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REFORM SCOTLAND NEWS: 25 AUGUST 2010

Reform Scotland

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Daily Political Newspaper Summary: 25 August 2010

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All newspaper references refer to Scottish editions. Where there is a link to a newspaper’s website, the relevant page reference is blue and underlined. 

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In addition to the newspaper stories outlined below, further news coverage can be found online at BBC News Scotland, STV News and Sky News. 

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Politics

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Advertising campaigns: The Scottish Government believes that the private sector and charities should help pick up the bill for its advertising campaigns aimed at changing people\’s lifestyles, according to a senior civil servant. Roger Williams, deputy director of marketing and digital for the Scottish Government, has claimed that there is not enough money available for the public sector to pay for many advertising campaigns and the private sector should take more social responsibility. (Scotsman page 10, Liz Cameron comments page 10) 

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David Cameron: Prime Minister David Cameron\’s wife Samantha has given birth to a baby girl while the couple and their children were on holiday in Cornwall. The baby was born weighing 6lb 1oz at the Royal Cornwall Hospital in Truro after Mrs Cameron was rushed to the hospital as a precaution following two days of contractions. Mrs Cameron, 39, had been due to give birth in September, and arrangements were in place for the Prime Minister to take paternity leave next month. (Scotsman page 7, Herald page 1, Times page 4, Telegraph page 1, Press and Journal page 5, Courier page 1, Guardian page 1, Sun page 13, Daily Express page 1, Daily Mirror page 7, Daily Mail page 6)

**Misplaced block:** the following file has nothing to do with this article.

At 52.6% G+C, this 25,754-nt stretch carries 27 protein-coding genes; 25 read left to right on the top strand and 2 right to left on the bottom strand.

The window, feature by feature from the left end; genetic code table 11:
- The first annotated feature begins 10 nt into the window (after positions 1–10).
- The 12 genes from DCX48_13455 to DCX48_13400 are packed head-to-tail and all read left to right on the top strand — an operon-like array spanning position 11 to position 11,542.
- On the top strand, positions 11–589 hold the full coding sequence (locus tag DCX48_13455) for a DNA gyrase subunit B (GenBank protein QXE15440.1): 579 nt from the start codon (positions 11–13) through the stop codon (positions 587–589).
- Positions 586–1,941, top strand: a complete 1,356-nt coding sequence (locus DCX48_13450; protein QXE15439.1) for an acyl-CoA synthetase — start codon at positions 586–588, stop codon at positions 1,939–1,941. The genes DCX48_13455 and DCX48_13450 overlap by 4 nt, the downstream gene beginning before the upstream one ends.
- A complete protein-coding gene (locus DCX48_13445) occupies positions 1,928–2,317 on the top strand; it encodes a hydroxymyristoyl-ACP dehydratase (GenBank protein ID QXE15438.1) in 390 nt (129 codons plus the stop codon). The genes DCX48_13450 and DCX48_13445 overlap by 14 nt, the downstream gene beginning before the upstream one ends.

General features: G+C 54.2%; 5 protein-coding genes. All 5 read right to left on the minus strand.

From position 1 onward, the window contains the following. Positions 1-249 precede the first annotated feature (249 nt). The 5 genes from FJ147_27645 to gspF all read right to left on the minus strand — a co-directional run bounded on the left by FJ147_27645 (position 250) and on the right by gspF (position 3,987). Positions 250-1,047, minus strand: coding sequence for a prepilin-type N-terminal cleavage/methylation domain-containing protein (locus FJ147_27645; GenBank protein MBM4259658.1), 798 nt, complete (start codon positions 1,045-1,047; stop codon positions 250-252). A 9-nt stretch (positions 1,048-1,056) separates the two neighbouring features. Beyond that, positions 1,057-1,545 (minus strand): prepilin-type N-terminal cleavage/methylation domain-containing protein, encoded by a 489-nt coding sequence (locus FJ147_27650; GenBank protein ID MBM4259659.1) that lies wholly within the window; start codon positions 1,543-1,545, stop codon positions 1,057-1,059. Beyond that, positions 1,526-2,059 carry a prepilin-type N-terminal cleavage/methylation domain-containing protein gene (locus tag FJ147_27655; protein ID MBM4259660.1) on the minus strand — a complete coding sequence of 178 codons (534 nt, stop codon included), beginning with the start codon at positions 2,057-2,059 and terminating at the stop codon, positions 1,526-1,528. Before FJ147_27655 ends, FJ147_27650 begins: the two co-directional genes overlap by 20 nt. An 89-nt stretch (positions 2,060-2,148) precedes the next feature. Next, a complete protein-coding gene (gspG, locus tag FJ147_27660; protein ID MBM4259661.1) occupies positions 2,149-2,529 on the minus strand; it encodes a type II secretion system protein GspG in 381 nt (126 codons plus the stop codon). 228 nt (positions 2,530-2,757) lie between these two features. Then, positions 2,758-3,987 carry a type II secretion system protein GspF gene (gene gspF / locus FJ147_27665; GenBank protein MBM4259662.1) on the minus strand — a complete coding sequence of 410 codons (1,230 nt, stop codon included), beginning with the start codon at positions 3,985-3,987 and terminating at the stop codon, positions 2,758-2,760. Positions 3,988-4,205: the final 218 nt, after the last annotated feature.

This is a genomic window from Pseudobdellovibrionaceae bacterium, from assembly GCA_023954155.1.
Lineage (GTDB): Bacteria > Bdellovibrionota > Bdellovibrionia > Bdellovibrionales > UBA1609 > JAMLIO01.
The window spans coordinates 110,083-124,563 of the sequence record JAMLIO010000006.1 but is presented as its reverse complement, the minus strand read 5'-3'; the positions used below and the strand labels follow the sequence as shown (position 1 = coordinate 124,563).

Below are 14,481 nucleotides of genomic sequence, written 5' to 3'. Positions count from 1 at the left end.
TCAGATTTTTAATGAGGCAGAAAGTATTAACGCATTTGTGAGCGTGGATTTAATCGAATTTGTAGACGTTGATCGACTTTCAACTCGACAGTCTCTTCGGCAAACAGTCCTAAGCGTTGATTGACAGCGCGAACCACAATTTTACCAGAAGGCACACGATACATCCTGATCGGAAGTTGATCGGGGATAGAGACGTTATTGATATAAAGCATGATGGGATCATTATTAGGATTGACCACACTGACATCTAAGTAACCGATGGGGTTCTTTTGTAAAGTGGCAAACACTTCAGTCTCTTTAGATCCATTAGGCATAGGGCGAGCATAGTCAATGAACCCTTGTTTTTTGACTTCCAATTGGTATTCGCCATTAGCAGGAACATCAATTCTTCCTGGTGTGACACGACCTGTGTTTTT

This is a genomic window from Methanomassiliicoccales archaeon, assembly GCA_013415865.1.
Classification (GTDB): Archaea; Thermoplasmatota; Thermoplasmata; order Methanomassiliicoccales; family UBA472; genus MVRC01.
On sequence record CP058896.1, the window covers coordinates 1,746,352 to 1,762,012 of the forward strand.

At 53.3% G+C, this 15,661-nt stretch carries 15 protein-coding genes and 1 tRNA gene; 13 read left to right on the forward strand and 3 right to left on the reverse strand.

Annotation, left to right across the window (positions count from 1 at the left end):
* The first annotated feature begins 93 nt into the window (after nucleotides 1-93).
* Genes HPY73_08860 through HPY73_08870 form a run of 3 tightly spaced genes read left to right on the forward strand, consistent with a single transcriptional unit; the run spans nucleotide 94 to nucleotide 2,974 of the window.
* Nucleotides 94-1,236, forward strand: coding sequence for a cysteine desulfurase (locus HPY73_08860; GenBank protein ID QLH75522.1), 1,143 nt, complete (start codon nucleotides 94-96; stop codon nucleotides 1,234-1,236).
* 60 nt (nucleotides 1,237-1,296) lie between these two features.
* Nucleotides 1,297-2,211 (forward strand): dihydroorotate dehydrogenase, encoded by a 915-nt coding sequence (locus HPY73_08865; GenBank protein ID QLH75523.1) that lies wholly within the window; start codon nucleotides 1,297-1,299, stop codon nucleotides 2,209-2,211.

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SNP/Labour: Joan McAlpine comments in the Scotsman that the idea that the Nationalists would be willing to form an alliance with Labour does not stand up to scrutiny. (Scotsman page 29)

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Film Festival: Hannah McGill, the director of the Edinburgh International Film Festival, is to step down from her post after four years to concentrate on writing. Ms McGill became artistic director of the EIFF in 2006, and said she would return to writing and pursue new projects, while remaining based in Scotland. Her departure comes at a time of great change for the festival, which is now held in June instead of the traditional festival time of August, and its major cinema, the Edinburgh Filmhouse. The two bodies are now being merged as a Centre for Moving Image, and earlier this year Ginnie Atkinson, the managing director, left the festival after 15 years. Sir Sean Connery, patron of the festival, also announced he would not be returning to the festival in the future. Funding issues are also looming, with a three-year funding pot of £1.8 million from the UK Film Council now at an end. (Herald page 4, Scotsman page 2)